Have a special bottle saved for a special occasion? Follow these tips for the perfect wine pouring technique, and you’ll enjoy every last drop to the fullest. Even if you have decades of experience pouring wine, some of this advice may surprise you.
Do select a good quality corkscrew
A huge range of styles and price points are available, from basic winged styles to electric openers to bartop contraptions.
Try different corkscrews to see which one is easiest for you to maneuver. A good corkscrew will feel comfortable even if you’re opening multiple bottles for a party and will work its way through wax seals and synthetic corks.
Don’t be afraid of wax seals
More wineries are using wax-dipped seals instead of foil capsules. They can be a bit intimidating at first, but here’s a tip: Fill a container with hot water and immerse the wax-covered neck of the bottle for several minutes. This should make the material pliable enough for you to either score or remove, just like a regular capsule. If you try to peel off the cold wax, you’ll be left with a mess.
Alternatively, pick up a handy wax wacker. Though it is possible to simply insert the worm of your corkscrew right through the wax and proceed as usual, over time you could damage the teflon coating on the worm.
Do get a decanter or aerator to allow your wine to breathe
For a wine to breathe or open up, it needs some room. Simply taking the cork out of the bottle will expose just a few centimeters to air and won’t accomplish a thing. You’ll “bottleneck” the flow of air to the wine, allowing less surface area to be aerated.
A decent decanter will do a great deal to improve the wine’s taste. By decent, I don’t mean expensive, but rather, presentable. If your decanter matches your decor and is easy to pour from, chances are you’ll use it more often.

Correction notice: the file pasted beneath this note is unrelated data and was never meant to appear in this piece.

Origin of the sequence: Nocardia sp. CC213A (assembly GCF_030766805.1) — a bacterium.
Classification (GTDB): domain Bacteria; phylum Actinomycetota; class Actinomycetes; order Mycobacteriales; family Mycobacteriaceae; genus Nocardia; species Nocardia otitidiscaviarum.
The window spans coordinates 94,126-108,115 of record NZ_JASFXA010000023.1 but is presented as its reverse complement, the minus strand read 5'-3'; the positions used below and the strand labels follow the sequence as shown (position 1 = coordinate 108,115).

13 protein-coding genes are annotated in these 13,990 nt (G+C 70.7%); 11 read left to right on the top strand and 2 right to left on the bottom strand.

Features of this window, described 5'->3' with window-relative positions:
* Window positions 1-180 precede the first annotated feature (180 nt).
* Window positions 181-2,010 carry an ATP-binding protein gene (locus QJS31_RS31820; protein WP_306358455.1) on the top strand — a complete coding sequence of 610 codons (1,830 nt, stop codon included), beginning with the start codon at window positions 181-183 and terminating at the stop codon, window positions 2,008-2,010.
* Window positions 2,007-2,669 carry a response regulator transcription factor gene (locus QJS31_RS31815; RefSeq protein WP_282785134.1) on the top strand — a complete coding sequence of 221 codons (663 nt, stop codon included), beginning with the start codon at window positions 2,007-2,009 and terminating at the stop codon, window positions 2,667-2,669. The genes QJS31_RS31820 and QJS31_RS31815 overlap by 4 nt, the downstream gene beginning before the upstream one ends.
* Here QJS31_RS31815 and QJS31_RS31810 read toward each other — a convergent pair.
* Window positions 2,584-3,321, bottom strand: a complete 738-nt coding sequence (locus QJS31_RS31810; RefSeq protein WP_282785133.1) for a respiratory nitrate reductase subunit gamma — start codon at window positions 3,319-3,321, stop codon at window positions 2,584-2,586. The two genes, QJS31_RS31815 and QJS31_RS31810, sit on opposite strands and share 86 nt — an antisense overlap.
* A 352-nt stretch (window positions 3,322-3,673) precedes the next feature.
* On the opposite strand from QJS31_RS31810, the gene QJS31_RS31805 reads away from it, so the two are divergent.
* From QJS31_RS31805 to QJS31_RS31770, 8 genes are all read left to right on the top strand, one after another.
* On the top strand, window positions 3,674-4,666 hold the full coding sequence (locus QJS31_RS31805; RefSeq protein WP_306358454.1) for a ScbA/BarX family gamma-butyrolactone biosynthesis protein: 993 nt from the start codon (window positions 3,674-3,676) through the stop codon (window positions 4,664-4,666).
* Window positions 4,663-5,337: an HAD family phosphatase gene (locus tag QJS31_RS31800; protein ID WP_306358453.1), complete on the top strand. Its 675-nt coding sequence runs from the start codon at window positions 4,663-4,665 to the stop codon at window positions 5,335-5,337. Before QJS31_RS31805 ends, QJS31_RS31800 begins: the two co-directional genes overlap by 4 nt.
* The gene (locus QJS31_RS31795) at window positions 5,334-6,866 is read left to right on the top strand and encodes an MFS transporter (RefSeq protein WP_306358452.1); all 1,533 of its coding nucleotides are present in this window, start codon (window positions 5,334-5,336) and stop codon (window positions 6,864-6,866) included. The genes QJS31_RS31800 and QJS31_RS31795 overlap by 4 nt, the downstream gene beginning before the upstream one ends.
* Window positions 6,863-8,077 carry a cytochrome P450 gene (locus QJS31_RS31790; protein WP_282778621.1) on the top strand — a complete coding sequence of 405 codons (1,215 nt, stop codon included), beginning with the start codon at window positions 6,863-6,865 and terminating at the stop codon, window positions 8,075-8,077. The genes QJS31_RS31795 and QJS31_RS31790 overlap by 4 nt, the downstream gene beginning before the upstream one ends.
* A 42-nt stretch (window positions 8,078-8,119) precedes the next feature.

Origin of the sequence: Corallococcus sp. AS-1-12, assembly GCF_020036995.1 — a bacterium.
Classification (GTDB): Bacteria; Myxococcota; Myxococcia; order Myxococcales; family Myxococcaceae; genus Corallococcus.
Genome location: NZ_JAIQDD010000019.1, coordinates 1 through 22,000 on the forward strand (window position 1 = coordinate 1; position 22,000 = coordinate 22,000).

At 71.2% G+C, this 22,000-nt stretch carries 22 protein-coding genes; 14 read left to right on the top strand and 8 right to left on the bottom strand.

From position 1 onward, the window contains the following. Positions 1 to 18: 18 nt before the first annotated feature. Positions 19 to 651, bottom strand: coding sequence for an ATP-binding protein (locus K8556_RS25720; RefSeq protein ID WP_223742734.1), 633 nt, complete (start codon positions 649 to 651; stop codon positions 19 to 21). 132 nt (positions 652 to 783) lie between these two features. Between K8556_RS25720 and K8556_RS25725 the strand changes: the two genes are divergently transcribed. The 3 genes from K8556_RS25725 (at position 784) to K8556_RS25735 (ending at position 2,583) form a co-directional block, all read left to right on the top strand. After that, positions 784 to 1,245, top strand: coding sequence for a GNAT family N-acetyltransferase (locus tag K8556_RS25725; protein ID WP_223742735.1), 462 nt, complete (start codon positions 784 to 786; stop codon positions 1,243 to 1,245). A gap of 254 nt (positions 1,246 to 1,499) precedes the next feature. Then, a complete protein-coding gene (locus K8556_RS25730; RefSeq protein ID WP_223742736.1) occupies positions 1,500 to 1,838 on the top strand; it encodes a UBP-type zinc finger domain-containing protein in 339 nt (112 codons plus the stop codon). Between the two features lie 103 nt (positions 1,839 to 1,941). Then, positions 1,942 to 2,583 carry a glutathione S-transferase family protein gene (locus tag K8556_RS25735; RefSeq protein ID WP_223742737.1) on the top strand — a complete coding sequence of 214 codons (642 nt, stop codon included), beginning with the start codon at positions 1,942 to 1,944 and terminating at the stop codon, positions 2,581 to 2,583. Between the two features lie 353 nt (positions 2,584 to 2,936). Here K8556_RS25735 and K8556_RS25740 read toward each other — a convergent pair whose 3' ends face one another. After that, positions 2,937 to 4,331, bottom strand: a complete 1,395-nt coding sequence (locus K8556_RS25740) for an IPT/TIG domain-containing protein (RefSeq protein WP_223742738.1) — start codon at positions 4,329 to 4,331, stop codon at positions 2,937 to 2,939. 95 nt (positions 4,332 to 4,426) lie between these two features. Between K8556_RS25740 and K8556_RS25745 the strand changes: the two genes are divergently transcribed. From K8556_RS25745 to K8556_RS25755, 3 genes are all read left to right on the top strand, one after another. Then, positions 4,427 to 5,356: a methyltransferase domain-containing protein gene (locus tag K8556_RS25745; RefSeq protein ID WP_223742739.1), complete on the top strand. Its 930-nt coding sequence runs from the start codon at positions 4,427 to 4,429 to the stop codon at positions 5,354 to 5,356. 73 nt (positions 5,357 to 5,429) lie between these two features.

Sometimes you might not feel like getting out the decanter, or perhaps you just want to pour a few glasses of wine. Try one of the special aerators designed to fit into the top of the wine bottle. These are created to introduce air as you pour, working like mini decanters.
Don’t think you need to have an entire range of glassware
You have a mesmerizing array of choices when it comes to wine glasses. For most of us, it’s not necessary to have a different glass for every varietal — after all, how often do you pour yourself a Grand Cru Riesling?
Look for a few basic styles that match your habits. And don’t forget Champagne flutes – got to have Champagne flutes!
Do keep your wines at the perfect serving temperature
Make sure your second glass is as perfectly chilled as your first. Tabletop wine chillers come in acrylic, terra cotta and marble so they look great on your table while keeping your wine at the right serving temperature.
Don’t be a drip
If you hate getting wine stains out of your tablecloths, remember to give the bottle a slight twist as you lift it from the glass after pouring. This simple trick will catch any drips.
It’s also a good idea to keep the wine bottle on a coaster. Besides being a decorative addition to your dining table, a bottle coaster will protect your linens or table top from wine stains and drips.
If you do happen to drip or spill wine, keep Wine Away Stain Remover handy. It also works great on other tough red food stains, such as tomato sauce, grape juice and red punch.
Just because a wine glass looks big doesn’t mean you need to fill it up. Fill glasses about one third or less to allow room for swirling. A typical pour is between five and six ounces.
Don’t use perfumed dishwashing liquid on your glassware
The best way to clean your wine glasses is by hand with warm water and no detergent. The scent can linger, interfering with your wine enjoyment. And if you have soap residue on your champagne flutes, the bubbles will disappear.
Instead, try some of the special brushes designed to clean all shapes and sizes of glassware and decanters. The foam bristles whisk away wine stains and lipstick marks.
To dry your glasses, use a microfiber cloth. These miracles of modern science will not leave traces of lint.
About the author: Hilarie Larson is a Certified Specialist of Wine and Wine Educator who loves to write and teach about wine in all its many facets. She received the “2013 Emerging Writer Scholarship Award” from the International Food, Wine and Travel Writers Association. Visit Northwinds Wine Consulting to learn more about bringing the enjoyment of wine to your private or corporate event.